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LAWTON, Okla. – The Fort Sill Apache Casino has celebrated 10 years in Lawton, Okla., and now plans to build a hotel to accompany its two-story gaming facility.
Fort Sill Apache Tribal Chairman Jeff Houser said groundbreaking is anticipated for the first quarter of 2011. The proposed 135-room hotel would offer a 24-hour restaurant.
“We’re just now closing in on financing,” Houser said in late October. Plans have been scaled back from original designs that had included office space and a steak house. Those designs had been put forth just before the stock market crash of October 2008, and were sidelined by a “difficult financial market,” Houser said.
“That gave us the opportunity to scale it back and make it the right size,” said Houser, who added that further additions could be made on the property in the future as the economy allows.
“In 2008, we invested $12 million in a project to renovate and expand the casino and as a result doubled our revenue,” Houser said.
The casino, with two floors of slots and table games spread across 23,500 square feet, is billed as “Southwest Oklahoma’s Friendliest Casino.” It lives up to that name with a welcoming Loft Lounge overlooking the gaming floor, and promotions such as a $100,000 top prize in the $250,000 Blackjack Tournament Nov. 29 – Dec. 16.
The 10th anniversary occurred in 2009 but was celebrated in festive style this past September. Country/crossover star Lynn Anderson sang her Grammy-winning “(I Never Promised You a) Rose Garden” to a full house, and the audience was treated to many more hits of Billboard magazines “Artist of the Decade” 1970 – 1980. Anderson didn’t mind sharing the stage briefly with the casino’s mascot, the larger-than-life prairie dog named “Apache Pete.”
As the casino enters its second decade, Houser summarized what the facility’s revenue has meant for the tribe of some 670 members, roughly 300 of whom live in Oklahoma.
“Tribal members benefit directly from our casino through our monthly revenue allocation payments, which have ranged from $300 to $1,300 per month since the plan’s inception in 2003. The casino provides the tribal government the financial resources that enable us to address our goals of improving the lives of tribal members through education and economic development, restoring tribal culture, addressing the tribe’s 27-year imprisonment by the United States, and returning the tribe to its homelands in New Mexico and Arizona.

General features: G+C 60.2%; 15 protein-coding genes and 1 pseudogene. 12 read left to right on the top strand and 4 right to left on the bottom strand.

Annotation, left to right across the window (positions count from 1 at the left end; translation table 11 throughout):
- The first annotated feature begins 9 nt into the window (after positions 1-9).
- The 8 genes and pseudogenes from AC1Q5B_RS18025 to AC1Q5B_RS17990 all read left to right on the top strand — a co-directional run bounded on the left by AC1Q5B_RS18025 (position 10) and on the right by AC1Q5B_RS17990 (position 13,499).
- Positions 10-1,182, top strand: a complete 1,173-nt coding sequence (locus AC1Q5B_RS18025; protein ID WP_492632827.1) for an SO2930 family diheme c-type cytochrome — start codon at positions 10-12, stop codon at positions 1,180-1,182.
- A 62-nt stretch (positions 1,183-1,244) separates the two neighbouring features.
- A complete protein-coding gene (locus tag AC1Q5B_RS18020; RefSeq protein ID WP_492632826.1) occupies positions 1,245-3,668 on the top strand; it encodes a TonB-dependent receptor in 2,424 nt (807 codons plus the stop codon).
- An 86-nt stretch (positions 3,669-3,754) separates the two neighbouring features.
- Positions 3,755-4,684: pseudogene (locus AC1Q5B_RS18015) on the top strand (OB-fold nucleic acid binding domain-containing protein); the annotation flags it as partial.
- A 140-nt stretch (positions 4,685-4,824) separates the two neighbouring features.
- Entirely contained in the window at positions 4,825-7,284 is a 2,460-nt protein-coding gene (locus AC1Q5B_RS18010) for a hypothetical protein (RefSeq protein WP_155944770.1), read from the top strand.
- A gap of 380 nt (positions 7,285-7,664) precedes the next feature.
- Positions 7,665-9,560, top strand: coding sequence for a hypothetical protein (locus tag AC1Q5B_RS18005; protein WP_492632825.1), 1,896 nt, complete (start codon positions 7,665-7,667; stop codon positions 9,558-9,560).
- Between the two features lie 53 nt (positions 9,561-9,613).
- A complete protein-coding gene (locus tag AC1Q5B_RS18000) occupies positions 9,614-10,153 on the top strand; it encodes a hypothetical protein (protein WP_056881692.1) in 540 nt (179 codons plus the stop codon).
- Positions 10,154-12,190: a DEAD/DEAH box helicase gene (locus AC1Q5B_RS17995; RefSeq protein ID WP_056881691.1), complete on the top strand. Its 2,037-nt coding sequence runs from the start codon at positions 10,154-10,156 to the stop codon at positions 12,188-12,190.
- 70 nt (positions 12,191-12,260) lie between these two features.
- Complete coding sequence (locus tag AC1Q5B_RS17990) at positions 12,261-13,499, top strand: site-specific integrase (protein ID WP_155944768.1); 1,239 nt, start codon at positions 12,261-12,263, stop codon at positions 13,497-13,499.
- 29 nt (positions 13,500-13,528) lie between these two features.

“Our higher education program provides financial assistance to about 30 members who are attending college or graduate school. Our cultural program preserves and promotes the culture of the Chiricahua and Warm Springs bands of Apache through instructional programs, recordings and publications.”
The Fort Sill Apache Tribe is comprised of the descendants of the Chiricahua and Warm Springs Apaches who lived in southwestern New Mexico, southeastern Arizona and northern Mexico until they were removed from their homelands and held as prisoners of war by the United States from 1886 – 1914. Fort Sill Apache tribal members are descended from 81 former prisoners of war who received allotments in Oklahoma after their release.
The tribe’s territory includes trust lands in southwestern Oklahoma, southern New Mexico and southeastern Arizona. The tribal headquarters is located two miles north of Apache, Okla.
Should the goal of restoring the tribe to its homelands be realized, the Fort Sill Apache Casino in Oklahoma would still remain, Houser said in answer to a reporter’s question. “The casino is a vital part of the local economy.”
The tribe operates a restaurant and smoke shop on 30 acres of trust land along I-10 between Deming and Las Cruces, N.M., and is currently in the process of appealing a federal restriction on operating gaming there.
The Fort Sill Apache tribal heritage is rich with legendary leaders such as Geronimo, Cochise and Mangas Coloradas, the latter of whom was the great-great grandfather of the current tribal chairman. Houser, who holds an MBA from Duke University, is also the nephew of the late renown sculptor, painter and teacher Allan Houser, whose work is found at the United Nations building in New York City, and the National Portrait Gallery in Washington, D.C.